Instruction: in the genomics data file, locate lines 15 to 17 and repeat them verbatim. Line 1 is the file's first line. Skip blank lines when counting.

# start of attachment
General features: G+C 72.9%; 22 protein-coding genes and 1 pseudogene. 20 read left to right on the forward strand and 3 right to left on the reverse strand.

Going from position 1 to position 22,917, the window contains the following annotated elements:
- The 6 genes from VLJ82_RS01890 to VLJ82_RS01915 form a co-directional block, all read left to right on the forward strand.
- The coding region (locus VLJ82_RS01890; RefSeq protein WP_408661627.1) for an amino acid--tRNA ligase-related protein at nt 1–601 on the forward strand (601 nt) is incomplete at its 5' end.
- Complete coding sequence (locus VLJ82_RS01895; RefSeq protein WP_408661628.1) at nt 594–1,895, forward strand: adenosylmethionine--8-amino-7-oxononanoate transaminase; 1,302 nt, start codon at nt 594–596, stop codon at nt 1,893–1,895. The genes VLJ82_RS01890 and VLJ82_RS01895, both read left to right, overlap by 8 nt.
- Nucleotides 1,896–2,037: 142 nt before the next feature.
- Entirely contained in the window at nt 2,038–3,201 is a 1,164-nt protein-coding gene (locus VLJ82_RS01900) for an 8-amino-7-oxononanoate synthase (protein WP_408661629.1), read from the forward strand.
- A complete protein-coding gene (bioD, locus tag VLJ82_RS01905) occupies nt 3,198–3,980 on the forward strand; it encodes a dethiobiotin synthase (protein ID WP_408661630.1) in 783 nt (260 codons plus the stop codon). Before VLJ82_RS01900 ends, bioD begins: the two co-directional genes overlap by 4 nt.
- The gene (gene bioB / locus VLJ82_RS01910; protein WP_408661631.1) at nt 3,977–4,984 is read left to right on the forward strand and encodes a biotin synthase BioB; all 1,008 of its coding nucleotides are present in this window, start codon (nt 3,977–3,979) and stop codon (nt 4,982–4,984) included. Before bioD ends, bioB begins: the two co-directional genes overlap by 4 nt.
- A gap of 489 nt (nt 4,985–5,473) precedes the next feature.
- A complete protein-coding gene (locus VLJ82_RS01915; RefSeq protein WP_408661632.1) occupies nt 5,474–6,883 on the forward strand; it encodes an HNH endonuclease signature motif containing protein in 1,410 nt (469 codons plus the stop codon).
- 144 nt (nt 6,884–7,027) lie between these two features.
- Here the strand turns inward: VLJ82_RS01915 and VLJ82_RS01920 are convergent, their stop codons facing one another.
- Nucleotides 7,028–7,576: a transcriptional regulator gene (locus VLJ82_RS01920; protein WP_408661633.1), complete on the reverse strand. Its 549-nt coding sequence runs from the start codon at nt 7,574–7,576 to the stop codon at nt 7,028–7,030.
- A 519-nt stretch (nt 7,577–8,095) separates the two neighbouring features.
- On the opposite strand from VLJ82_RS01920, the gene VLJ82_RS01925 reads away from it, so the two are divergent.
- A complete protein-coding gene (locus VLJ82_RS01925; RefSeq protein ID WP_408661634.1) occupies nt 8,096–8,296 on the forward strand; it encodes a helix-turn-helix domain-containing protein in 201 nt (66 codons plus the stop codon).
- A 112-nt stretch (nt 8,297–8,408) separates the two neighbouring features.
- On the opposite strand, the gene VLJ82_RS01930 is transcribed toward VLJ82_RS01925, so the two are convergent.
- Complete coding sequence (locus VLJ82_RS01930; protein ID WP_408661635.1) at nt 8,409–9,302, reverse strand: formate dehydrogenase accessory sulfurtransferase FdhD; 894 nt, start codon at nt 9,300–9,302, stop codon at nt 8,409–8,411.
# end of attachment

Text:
- A 519-nt stretch (nt 7,577–8,095) separates the two neighbouring features.
- On the opposite strand from VLJ82_RS01920, the gene VLJ82_RS01925 reads away from it, so the two are divergent.
- A complete protein-coding gene (locus VLJ82_RS01925; RefSeq protein ID WP_408661634.1) occupies nt 8,096–8,296 on the forward strand; it encodes a helix-turn-helix domain-containing protein in 201 nt (66 codons plus the stop codon).